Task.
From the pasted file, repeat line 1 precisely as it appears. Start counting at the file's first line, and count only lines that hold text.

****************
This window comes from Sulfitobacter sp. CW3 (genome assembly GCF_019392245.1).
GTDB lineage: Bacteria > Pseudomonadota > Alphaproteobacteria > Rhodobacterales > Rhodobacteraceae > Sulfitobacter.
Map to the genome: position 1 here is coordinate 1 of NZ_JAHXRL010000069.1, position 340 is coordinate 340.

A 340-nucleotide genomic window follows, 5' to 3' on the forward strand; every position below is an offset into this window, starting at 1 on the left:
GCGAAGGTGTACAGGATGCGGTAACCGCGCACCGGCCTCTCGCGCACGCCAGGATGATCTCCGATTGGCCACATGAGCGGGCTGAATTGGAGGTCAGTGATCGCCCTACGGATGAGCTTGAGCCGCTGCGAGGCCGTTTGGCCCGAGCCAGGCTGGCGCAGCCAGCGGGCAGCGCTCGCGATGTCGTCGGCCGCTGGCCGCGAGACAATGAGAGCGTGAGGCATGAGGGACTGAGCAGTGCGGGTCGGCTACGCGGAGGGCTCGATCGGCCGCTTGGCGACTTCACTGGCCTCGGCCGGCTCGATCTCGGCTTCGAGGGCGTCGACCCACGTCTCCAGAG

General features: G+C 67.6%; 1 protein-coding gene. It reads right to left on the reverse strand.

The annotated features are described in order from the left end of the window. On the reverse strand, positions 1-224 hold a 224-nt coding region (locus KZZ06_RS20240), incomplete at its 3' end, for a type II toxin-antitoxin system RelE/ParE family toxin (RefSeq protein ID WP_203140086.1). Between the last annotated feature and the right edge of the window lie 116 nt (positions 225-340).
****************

This window comes from Sulfitobacter sp. CW3 (genome assembly GCF_019392245.1).